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Your cheating brain

By Bob Bailly

Mistakes were made, but not by me, a book by Carol Tarvis and Elliot Aronson, explores the very human tendency to deflect blame, to admit error begrudgingly and to avoid responsibility. They explore the notion that too often we hear the self-justifying, “There was nothing else I could have done.” Consider the American presidents who in the face of overwhelming evidence to the opposite have proclaimed, “I did not have sex with that women” or “I am not a crook.”

Why do we justify foolish beliefs, bad decisions and hurtful acts? How is it that as individuals we have so much difficulty admitting error and responsibility? And why are we always looking to convince ourselves that we did the best thing?

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The pitch from a neuromarketing perspective

By Bob Bailly

In the July 13 post on Francis Moran and Associates blog’s Great Articles Roundup, this excerpt was referenced and it caught my eye: The startup pitch in the corporate context.

You can tell a lot about a company by its approach to the business pitch. This post argues that the corporate business pitch could take some pointers from the standard VC pitch, which should always identify a clear problem, provide a compelling solution and be differentiated, aspirational, inspirational, and visually communicative.

The excerpt references a longer blog piece written by Joe Lee that contains great practical advice on the corporate pitch. I’m pleased to say his ideas are also supported from a neuro-scientific point of view.

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Tribal marketing for ‘Generation Me’

By Bob Bailly

Prior to leaving on a holiday to Europe at the beginning of May, I was preparing an article on how tribal behaviour has been shaped by our expanded use of technology. Scotland, southern Spain and London didn’t change my topic, but the way I look at it was certainly altered.

A number of years ago I was researching this subject and came across a threaded blog entitled Tribe.

What had got me going then was this part of the post:

…Basically what tribal life is about is kinship. A tribal society is a society that functions by kinship — which is not limited to blood kinship, because all beings in the universe are kin, just as all societies conceive of the universe based on their own social structure (example: medieval Europeans, who lived under kings, saw the universe as ruled by a Divine King; modern society, which functions like a machine in which people are more or less interchangeable parts, sees the universe as a machine, etc.) indigenous tribal people, who live in an extended family … see the universe as an extended family as well, in which everyone is obligated to take care of everybody else. The closer the kinship, the greater the obligation.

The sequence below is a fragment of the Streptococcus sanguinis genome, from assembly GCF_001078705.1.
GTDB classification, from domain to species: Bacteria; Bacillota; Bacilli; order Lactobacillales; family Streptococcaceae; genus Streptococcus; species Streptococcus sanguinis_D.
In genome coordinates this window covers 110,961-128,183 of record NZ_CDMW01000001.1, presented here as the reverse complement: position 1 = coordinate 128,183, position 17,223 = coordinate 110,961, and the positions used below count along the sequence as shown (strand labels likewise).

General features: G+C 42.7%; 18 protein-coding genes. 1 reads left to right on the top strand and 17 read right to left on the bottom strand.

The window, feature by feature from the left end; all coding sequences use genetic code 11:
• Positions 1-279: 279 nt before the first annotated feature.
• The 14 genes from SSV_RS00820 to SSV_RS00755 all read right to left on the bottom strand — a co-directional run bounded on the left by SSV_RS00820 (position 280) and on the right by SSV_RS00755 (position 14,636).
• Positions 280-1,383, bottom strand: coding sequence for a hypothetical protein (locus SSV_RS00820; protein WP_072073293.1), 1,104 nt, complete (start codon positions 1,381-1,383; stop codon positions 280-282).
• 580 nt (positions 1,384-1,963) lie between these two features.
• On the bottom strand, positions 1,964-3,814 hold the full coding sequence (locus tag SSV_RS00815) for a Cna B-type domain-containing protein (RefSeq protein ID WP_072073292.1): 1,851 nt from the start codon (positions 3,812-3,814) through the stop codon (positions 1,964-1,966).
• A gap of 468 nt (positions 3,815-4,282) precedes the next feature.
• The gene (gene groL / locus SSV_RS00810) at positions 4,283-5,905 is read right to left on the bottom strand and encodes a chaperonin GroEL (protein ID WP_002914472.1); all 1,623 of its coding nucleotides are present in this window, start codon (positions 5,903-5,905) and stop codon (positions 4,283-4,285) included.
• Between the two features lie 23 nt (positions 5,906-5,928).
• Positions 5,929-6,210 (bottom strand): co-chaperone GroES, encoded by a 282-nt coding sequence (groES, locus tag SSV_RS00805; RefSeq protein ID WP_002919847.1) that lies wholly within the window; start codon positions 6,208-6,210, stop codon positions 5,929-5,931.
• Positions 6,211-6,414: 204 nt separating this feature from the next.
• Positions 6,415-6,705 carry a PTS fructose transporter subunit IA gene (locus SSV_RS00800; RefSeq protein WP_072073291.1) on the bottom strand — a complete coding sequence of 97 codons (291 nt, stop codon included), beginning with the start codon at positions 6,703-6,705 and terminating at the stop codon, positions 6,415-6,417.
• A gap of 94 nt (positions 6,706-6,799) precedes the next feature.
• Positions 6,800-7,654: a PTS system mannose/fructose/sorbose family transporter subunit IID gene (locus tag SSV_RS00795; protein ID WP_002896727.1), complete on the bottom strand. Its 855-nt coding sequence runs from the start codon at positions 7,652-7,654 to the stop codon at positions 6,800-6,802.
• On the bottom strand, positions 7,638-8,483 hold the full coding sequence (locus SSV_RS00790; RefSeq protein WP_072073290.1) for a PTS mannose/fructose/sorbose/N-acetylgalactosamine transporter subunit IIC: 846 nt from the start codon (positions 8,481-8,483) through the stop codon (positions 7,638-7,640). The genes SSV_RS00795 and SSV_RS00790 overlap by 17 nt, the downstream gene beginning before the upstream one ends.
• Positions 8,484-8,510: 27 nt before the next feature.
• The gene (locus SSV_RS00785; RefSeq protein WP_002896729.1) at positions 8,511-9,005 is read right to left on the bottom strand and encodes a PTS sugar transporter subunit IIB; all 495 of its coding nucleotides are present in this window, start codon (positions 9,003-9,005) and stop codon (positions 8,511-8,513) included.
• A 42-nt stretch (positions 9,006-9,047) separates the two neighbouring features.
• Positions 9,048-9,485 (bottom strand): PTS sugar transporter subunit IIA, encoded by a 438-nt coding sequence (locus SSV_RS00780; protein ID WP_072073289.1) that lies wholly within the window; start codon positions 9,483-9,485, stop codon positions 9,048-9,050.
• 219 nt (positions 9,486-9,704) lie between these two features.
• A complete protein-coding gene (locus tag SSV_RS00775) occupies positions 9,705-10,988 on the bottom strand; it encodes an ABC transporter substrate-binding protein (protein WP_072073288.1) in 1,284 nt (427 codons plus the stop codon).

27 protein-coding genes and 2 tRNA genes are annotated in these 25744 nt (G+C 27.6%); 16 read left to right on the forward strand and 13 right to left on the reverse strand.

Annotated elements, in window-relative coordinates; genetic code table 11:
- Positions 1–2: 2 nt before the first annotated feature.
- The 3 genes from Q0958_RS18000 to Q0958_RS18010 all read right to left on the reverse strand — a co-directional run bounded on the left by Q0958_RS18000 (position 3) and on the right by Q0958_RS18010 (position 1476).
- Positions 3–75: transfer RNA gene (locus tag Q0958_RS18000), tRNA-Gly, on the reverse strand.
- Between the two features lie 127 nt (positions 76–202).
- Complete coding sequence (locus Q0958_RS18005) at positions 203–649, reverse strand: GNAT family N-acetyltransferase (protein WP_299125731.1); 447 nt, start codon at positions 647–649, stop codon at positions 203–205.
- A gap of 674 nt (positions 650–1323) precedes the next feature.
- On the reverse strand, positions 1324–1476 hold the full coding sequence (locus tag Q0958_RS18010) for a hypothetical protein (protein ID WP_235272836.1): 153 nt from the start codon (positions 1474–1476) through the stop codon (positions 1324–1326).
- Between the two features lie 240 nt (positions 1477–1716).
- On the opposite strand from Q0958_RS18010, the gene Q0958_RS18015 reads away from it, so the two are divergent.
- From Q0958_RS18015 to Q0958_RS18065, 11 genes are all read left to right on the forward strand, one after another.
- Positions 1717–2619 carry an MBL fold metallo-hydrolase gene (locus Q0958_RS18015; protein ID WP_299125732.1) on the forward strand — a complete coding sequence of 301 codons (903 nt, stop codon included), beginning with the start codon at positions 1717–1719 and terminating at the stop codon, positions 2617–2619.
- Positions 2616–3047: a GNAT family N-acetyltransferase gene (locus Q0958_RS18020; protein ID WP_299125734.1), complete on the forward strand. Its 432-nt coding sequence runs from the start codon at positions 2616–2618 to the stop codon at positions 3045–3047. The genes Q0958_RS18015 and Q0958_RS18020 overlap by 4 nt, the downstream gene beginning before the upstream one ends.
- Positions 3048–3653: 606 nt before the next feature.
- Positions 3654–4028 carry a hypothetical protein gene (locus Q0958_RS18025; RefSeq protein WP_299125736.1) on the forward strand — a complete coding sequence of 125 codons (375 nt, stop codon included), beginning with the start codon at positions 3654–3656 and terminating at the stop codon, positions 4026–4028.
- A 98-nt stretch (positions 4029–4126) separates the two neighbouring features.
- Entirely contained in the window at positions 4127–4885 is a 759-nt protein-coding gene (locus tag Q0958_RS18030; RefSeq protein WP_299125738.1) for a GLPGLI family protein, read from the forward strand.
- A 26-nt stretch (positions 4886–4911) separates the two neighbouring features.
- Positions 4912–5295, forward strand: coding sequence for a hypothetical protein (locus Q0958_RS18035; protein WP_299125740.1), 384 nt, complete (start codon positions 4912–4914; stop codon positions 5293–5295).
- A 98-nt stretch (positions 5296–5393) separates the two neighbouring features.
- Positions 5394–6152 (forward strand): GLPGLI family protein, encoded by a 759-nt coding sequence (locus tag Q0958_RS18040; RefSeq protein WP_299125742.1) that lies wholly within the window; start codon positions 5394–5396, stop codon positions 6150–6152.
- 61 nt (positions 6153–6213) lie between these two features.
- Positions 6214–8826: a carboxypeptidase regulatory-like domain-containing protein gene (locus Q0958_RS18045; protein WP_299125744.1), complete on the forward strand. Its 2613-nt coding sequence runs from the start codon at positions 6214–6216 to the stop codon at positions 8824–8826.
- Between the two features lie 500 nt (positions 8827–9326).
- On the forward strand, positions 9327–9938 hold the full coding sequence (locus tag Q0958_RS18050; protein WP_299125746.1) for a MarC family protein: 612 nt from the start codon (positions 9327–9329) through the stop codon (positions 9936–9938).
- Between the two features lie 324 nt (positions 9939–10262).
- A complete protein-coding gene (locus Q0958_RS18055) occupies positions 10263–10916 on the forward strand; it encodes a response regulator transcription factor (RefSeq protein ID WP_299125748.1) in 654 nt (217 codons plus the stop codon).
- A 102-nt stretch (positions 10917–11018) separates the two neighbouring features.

I was intrigued because so much of my research into human business behaviour at the time had been concerned with evolutionary neuroscience and the concept of how decisions are controlled by our primitive brain’s self-interest. What’s always intrigued me is why and how the me, or the ego, or the mind controls the brain to look beyond itself and to become tuned to the group, the pack or the tribes to which it belongs. My questions: Why should we feel obligation to our tribe? What is it in our belonging that is central to how we operate as individuals? And finally, are new technologies changing our tribal behaviours?

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Tribal marketing

By Bob Bailly

My recent posts have looked at how our evolutionary past has shaped our modern business behaviour. Recently I looked at the desire to live and work in a tribal setting –  a feeling so powerful that many of our business practices are based upon a tribe’s primitive functioning. I also looked at the notion that tribes demand strong leaders, and these leaders must inspire their followers (through fear, heredity or action). Followers must also understand and accept their roles for the tribe to be successful.

I pointed out that there were other conditions necessary for us to want to belong. Here are three I noted, with some comments about implications for modern business.

  • Tribes have a strong culture and are prone to develop and use cultural symbols.
  • Tribes develop stories, sometimes magical and sometimes mythical, that define their values.
  • Tribes have enemies, and the stronger the enemy the stronger the loyalty to the tribe.

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More tribal leaders required

By Bob Bailly

Has evolution prepared humans to live in the world we have created? Was Desmond Morris correct when he pointed out that, “Man’s biological equipment is not strong enough to cope with the unbiological environment it has created?” Has our transition from hunter/gatherer living in a cave to cosmopolitan businessperson living in a luxury condo been as smooth as we’d like to think?

In my last post, I postulated that humans prefer to live and work in a tribal setting and promised to explore the nuance of this from a modern business perspective. Today’s focus will be on the role of leadership.

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